Agent of change in Rwanda
In just nine months after her own training, Clementine Murakatete went on to train nearly 500 farmers in her community, through a network of women’s and farming groups. She has a small plot, farming maize and potatoes in Eastern Rwanda.
Once Clementine had seen the results of applying the microbial inputs for herself, she was passionate to pass it on. The previous season, her maize had been ravaged by disease and her crops had failed; this last season, she harvested an abundant and healthy crop. She was then given special training to become a trainer, and financial support for transport, equipment and ingredients. She then went on to train others.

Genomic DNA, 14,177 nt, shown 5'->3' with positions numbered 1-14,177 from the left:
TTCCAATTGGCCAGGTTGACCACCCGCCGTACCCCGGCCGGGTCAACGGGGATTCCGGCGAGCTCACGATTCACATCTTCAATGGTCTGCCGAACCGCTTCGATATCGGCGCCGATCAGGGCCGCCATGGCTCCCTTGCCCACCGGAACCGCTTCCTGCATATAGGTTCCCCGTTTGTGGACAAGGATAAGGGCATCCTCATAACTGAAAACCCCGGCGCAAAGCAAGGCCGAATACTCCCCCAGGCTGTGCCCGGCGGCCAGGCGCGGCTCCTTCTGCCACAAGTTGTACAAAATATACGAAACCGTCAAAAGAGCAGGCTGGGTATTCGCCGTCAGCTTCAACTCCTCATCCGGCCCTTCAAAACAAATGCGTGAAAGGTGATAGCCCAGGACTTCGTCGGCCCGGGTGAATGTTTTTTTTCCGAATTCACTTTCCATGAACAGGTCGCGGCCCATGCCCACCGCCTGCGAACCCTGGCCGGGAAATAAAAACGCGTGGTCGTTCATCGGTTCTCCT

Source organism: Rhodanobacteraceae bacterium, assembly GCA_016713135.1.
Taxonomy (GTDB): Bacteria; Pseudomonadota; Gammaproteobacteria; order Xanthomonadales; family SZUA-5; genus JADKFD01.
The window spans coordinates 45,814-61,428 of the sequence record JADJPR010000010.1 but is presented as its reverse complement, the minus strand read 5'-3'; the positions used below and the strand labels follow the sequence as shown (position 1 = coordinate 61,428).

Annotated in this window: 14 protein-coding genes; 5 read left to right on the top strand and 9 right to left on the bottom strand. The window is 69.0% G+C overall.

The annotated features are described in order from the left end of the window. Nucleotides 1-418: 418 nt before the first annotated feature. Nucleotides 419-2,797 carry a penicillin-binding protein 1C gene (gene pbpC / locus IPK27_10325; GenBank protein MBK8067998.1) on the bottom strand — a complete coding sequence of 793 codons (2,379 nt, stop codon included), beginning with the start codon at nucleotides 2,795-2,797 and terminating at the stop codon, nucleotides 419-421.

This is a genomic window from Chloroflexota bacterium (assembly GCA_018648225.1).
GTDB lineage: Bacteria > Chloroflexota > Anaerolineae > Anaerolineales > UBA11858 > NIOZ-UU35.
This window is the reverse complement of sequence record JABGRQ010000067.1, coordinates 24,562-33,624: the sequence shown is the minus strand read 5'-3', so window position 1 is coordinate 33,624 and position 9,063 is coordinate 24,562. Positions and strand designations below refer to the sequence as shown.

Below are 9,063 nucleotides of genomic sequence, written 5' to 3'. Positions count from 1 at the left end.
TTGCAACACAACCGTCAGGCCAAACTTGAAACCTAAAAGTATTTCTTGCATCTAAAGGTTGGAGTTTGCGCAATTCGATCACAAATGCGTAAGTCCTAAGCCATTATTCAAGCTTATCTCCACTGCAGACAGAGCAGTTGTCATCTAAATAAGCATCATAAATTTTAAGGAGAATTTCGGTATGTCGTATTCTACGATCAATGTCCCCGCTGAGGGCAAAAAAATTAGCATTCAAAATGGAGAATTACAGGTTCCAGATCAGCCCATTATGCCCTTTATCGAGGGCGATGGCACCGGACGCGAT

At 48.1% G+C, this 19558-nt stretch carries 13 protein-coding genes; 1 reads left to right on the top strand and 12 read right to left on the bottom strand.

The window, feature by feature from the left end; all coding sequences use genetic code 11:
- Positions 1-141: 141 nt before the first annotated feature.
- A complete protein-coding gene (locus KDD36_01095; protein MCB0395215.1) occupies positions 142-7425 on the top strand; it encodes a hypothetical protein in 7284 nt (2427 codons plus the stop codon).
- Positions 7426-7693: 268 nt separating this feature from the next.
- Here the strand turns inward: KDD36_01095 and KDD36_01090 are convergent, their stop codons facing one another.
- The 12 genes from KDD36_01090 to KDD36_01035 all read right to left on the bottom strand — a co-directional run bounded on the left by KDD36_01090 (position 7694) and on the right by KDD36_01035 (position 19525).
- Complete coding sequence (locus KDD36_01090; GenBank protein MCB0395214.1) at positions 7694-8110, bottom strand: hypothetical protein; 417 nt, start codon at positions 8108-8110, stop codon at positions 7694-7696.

One surprising discovery she made was her crops were pest resistant. While her neighbours’ maize crops were infested with Fall Armyworm (FAW), her crops were unaffected because the lactobacillus input she had used built crop immunity. This observation has opened a whole new dimension for Lifeworks as farmers across Africa are plagued by FAW. In partnership with Technology for African Agriculture Transformation (TAAT), funded by the African Development Bank, scientists are now trialing our inputs in Zambia.